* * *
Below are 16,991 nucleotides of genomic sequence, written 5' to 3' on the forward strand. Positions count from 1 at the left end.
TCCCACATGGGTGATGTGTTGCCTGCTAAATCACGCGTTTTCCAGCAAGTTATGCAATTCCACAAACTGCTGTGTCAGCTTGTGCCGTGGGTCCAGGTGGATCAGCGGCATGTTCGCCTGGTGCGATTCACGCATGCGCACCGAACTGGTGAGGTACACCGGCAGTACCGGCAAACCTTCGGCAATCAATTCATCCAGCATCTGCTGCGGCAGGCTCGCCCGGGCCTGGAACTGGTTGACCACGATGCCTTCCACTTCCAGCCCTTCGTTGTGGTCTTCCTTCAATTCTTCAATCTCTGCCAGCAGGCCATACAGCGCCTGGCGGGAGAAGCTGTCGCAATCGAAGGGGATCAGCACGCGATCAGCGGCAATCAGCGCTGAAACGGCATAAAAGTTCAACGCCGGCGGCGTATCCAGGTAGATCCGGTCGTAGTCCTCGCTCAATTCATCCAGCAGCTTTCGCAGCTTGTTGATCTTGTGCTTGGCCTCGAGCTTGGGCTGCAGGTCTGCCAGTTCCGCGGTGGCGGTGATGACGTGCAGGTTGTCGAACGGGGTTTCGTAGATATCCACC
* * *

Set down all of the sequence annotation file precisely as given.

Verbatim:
Below are 16,991 nucleotides of genomic sequence, written 5' to 3' on the forward strand. Positions count from 1 at the left end.
TCCCACATGGGTGATGTGTTGCCTGCTAAATCACGCGTTTTCCAGCAAGTTATGCAATTCCACAAACTGCTGTGTCAGCTTGTGCCGTGGGTCCAGGTGGATCAGCGGCATGTTCGCCTGGTGCGATTCACGCATGCGCACCGAACTGGTGAGGTACACCGGCAGTACCGGCAAACCTTCGGCAATCAATTCATCCAGCATCTGCTGCGGCAGGCTCGCCCGGGCCTGGAACTGGTTGACCACGATGCCTTCCACTTCCAGCCCTTCGTTGTGGTCTTCCTTCAATTCTTCAATCTCTGCCAGCAGGCCATACAGCGCCTGGCGGGAGAAGCTGTCGCAATCGAAGGGGATCAGCACGCGATCAGCGGCAATCAGCGCTGAAACGGCATAAAAGTTCAACGCCGGCGGCGTATCCAGGTAGATCCGGTCGTAGTCCTCGCTCAATTCATCCAGCAGCTTTCGCAGCTTGTTGATCTTGTGCTTGGCCTCGAGCTTGGGCTGCAGGTCTGCCAGTTCCGCGGTGGCGGTGATGACGTGCAGGTTGTCGAACGGGGTTTCGTAGATATCCACC